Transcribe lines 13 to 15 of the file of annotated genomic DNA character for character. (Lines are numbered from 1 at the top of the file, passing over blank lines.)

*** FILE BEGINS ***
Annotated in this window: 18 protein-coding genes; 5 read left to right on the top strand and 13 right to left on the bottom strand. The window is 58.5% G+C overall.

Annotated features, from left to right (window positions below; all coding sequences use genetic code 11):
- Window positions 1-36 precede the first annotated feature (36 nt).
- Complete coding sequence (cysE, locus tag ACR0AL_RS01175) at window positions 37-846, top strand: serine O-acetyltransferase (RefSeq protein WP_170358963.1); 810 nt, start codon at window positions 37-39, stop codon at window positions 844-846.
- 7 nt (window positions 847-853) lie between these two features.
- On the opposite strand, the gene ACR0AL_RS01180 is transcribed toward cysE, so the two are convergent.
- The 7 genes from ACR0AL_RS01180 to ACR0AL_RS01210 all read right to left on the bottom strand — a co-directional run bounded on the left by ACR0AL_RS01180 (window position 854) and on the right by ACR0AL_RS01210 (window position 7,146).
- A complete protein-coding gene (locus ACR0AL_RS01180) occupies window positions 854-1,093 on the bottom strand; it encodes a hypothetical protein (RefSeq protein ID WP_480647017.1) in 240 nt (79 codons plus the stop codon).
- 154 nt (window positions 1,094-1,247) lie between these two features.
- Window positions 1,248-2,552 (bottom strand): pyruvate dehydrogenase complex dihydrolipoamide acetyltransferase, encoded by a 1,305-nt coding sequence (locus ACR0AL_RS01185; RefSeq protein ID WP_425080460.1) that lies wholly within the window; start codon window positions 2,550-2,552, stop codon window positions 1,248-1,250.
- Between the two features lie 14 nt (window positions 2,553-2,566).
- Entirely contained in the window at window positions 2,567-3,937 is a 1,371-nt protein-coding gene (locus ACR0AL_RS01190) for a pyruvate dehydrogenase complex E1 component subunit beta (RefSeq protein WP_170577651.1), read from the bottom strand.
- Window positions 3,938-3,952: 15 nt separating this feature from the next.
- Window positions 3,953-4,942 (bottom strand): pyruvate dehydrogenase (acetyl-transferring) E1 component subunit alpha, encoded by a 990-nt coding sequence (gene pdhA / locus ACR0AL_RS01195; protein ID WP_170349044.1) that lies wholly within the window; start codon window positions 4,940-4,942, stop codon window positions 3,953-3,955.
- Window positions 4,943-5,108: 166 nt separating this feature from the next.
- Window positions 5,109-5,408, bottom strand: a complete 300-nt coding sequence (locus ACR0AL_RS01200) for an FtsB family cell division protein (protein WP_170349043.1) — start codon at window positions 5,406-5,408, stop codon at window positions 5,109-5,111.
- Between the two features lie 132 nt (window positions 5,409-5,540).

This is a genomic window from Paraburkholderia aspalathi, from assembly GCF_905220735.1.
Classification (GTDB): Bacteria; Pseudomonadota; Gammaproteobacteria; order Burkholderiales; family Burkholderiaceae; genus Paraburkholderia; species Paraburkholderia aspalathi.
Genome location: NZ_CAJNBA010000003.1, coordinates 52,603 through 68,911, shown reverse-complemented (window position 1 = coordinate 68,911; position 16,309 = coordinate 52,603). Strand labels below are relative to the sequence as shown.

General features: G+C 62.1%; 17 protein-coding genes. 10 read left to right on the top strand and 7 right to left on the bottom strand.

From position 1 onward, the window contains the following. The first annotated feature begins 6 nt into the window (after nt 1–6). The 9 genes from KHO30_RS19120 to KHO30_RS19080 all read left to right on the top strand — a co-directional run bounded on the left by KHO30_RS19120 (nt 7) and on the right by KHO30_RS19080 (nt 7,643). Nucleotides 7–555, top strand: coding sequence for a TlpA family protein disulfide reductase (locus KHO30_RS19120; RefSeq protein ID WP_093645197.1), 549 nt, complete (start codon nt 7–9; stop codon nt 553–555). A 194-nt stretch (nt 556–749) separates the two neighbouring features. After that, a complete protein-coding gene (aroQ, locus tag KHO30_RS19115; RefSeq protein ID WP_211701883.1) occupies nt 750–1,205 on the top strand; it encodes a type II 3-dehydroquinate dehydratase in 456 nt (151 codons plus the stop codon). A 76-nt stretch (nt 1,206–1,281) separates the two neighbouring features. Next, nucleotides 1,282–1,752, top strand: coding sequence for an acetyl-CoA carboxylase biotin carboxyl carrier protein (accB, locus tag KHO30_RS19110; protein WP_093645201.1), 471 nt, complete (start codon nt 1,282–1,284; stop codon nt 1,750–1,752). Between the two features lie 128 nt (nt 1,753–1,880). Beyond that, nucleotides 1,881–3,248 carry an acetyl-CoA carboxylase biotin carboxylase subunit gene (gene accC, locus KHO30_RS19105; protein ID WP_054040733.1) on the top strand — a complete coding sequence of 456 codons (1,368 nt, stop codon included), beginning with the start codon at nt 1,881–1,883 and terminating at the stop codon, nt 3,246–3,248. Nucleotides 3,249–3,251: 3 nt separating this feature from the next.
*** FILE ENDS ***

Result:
- Window positions 3,938-3,952: 15 nt separating this feature from the next.
- Window positions 3,953-4,942 (bottom strand): pyruvate dehydrogenase (acetyl-transferring) E1 component subunit alpha, encoded by a 990-nt coding sequence (gene pdhA / locus ACR0AL_RS01195; protein ID WP_170349044.1) that lies wholly within the window; start codon window positions 4,940-4,942, stop codon window positions 3,953-3,955.
- Window positions 4,943-5,108: 166 nt separating this feature from the next.